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Why Does My Cat Meow When I Leave the Room?

Although cats have a reputation for being independent, anti-social animals, they can form strong bonds with their humans too. 

If your cat is meowing when you leave the room, your cat is most likely very attached to you, and your leaving makes them upset.

Read more to learn why your cat meows when you leave the room, and the best ways to keep your cat happy and calm, even when you’re gone.

Why your cat meows when you leave the room

If your cat meows when you leave the room, it could be a simple sign that your cat loves you, or it could be a sign of an underlying health condition. 

To help you determine the actual cause, here are seven reasons your cat meows at you when you leave the room.   

#1 Your cat loves you

Just like dogs, many cats crave social interaction with their humans. 

Cats form strong bonds with their favorite people; the stronger the connection, the more your cat wants to be around you.

If your cat meows when you leave the room, there’s a great chance it’s because they have already imprinted on you as their parent. Your cat loves your company, and they’re sad to see you leave. 

#2 Your cat is trying to communicate with you

Meowing is a synonymous sound with cats, but they actually only meow when they’re very young or when humans are around. 

Meowing is predominately how cats communicate with humans, so your cat is trying to communicate their needs with you in the only way they know. 

From there, you have to figure out which one of their needs they’re trying to communicate. 

They might want food, water, playtime, or even just attention (yes, cats sometimes want attention!).

#3 Your cat is bored

Without proper playtime and enrichment, your cat can get very bored throughout the day. 

If your cat is bored, they have pent-up energy that they need to work off and release somehow. Without intervention from you, meowing is one way they will release some of that energy.

Plus, if your cat spends the majority of their day home alone, your presence is one of the only mentally enriching activities they get during the day. 

They meow because they want more time to socialize with you. 

#4 Your cat’s routine has changed

Cats are creatures of habit, and they love sticking to a specific routine. 

They want to be fed at the same time of the day, played with at the same place, and sleep at the same hour every day. This set schedule helps your cat feel safe and confident in their homes.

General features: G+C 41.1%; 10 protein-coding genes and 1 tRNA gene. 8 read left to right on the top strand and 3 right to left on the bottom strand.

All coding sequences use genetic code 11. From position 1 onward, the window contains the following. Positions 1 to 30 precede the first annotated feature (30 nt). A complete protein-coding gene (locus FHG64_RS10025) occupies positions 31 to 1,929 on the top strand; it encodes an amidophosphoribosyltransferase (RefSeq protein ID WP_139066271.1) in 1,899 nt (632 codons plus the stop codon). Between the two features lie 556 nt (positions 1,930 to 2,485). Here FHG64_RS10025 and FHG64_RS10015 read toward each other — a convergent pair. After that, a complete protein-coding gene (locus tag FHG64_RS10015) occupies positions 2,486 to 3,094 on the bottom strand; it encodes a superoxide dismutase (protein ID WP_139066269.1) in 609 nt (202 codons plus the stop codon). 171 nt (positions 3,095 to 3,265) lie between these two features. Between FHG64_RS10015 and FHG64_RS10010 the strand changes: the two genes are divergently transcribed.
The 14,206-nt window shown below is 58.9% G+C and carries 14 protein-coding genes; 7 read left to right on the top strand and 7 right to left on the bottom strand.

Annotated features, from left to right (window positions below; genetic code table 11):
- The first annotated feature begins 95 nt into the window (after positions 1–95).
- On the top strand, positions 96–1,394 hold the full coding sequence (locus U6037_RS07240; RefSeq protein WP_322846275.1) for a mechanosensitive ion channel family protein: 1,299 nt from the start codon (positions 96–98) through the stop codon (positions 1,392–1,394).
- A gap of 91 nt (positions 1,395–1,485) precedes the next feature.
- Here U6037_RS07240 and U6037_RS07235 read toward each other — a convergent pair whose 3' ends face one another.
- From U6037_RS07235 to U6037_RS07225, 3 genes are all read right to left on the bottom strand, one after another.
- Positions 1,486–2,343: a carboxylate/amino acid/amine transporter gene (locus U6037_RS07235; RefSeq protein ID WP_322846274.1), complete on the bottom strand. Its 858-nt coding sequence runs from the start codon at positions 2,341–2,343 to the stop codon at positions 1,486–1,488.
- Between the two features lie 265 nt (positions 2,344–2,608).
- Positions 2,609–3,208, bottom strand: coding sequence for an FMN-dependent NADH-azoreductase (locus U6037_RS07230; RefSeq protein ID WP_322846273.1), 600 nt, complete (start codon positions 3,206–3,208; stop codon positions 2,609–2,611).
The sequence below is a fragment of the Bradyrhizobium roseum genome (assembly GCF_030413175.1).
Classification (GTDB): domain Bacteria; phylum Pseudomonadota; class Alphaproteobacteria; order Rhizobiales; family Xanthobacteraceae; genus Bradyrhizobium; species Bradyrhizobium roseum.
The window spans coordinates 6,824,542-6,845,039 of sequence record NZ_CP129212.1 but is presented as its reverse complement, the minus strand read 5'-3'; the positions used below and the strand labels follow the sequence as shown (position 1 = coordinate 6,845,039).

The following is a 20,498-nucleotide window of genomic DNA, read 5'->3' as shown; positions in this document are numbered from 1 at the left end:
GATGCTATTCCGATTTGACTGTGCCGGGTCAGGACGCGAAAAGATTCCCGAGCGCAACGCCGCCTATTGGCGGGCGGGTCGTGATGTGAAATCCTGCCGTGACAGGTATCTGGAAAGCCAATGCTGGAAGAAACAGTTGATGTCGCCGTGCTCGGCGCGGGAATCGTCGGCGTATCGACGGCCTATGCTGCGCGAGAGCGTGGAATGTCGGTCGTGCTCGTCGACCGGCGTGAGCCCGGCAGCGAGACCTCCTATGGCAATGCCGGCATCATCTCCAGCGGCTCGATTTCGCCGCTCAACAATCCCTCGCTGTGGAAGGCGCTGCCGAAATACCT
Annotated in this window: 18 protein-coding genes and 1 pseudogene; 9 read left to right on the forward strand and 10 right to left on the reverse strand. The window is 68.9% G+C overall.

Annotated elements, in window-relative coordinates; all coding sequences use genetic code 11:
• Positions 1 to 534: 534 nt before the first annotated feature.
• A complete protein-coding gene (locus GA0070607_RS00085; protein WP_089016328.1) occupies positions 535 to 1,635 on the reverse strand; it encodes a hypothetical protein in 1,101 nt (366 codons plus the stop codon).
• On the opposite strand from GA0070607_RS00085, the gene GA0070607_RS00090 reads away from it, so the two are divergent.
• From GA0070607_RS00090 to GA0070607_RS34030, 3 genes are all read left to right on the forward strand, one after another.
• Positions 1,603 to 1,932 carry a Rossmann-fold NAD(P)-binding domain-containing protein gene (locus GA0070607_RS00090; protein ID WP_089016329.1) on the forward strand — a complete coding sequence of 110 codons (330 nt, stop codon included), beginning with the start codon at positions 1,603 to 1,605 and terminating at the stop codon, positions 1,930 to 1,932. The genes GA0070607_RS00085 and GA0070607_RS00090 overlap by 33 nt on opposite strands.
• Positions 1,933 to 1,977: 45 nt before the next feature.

With that said, any change in this set schedule can lead to distress in your cat. 

A study at Ohio State University found that when a cat’s environment changed, the cat became stressed and was more likely to get sick. 

If you’ve recently changed something about your cat’s environment, they may be overly stressed and meowing to let you know. 

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#5 Your cat has separation anxiety

Cats can develop separation anxiety for many reasons. 

It could be a lack of socialization as kittens, health issues, under-stimulation, or a traumatic event from your cat’s past.  

Regardless, separation anxiety can be serious without properly handled with your cat.

A key sign that your cat has anxiety is if there are other symptoms paired with your cat’s meowing. 

These symptoms include:

  • Vomiting
  • Excessive grooming
  • Destructive behavior
  • Urinating outside of the litter box
  • Not eating or changes in their eating habits
  • Aggressive behavior
  • Over-excited greeting when you get home

#6 Your cat has an underlying illness or injury

Excessive meowing is a symptom of many underlying health conditions, and separation anxiety can be a symptom of a larger illness. These illnesses include:

  • Overactive thyroid
  • Kidney disease
  • Hypertension
  • Urinary tract blockage
  • Cognitive dysfunction

It’s always best to check with your vet if you’ve noticed a change in your cat’s behavior, just to be safe. 

#7 Your cat wants to breed

If your cat has not been spayed or neutered, excessive meowing is a common sign that your cat is ready to mate. 

Female cats, when in heat, will let out deep, loud meows to try and get the attention of male cats in the area. Similarly, male cats will meow if they sense a female cat nearby.